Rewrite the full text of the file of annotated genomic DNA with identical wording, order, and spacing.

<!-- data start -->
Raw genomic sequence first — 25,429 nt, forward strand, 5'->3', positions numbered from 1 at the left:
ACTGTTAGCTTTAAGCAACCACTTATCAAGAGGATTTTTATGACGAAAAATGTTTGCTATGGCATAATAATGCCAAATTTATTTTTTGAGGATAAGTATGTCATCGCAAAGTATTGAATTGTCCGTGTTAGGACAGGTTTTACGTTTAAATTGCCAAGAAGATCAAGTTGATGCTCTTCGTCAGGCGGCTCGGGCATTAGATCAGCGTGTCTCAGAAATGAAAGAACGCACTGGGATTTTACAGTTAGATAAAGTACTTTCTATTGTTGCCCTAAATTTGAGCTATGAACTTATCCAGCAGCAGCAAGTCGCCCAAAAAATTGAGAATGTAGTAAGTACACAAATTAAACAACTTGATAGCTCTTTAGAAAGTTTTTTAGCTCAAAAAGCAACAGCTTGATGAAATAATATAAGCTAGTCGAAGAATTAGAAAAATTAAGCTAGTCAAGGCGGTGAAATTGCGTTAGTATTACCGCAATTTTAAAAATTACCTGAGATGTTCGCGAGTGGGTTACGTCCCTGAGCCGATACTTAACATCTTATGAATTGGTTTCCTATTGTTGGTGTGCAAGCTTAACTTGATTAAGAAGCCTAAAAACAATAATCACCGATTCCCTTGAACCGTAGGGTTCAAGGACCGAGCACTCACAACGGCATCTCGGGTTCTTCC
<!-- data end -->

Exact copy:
Raw genomic sequence first — 25,429 nt, forward strand, 5'->3', positions numbered from 1 at the left:
ACTGTTAGCTTTAAGCAACCACTTATCAAGAGGATTTTTATGACGAAAAATGTTTGCTATGGCATAATAATGCCAAATTTATTTTTTGAGGATAAGTATGTCATCGCAAAGTATTGAATTGTCCGTGTTAGGACAGGTTTTACGTTTAAATTGCCAAGAAGATCAAGTTGATGCTCTTCGTCAGGCGGCTCGGGCATTAGATCAGCGTGTCTCAGAAATGAAAGAACGCACTGGGATTTTACAGTTAGATAAAGTACTTTCTATTGTTGCCCTAAATTTGAGCTATGAACTTATCCAGCAGCAGCAAGTCGCCCAAAAAATTGAGAATGTAGTAAGTACACAAATTAAACAACTTGATAGCTCTTTAGAAAGTTTTTTAGCTCAAAAAGCAACAGCTTGATGAAATAATATAAGCTAGTCGAAGAATTAGAAAAATTAAGCTAGTCAAGGCGGTGAAATTGCGTTAGTATTACCGCAATTTTAAAAATTACCTGAGATGTTCGCGAGTGGGTTACGTCCCTGAGCCGATACTTAACATCTTATGAATTGGTTTCCTATTGTTGGTGTGCAAGCTTAACTTGATTAAGAAGCCTAAAAACAATAATCACCGATTCCCTTGAACCGTAGGGTTCAAGGACCGAGCACTCACAACGGCATCTCGGGTTCTTCC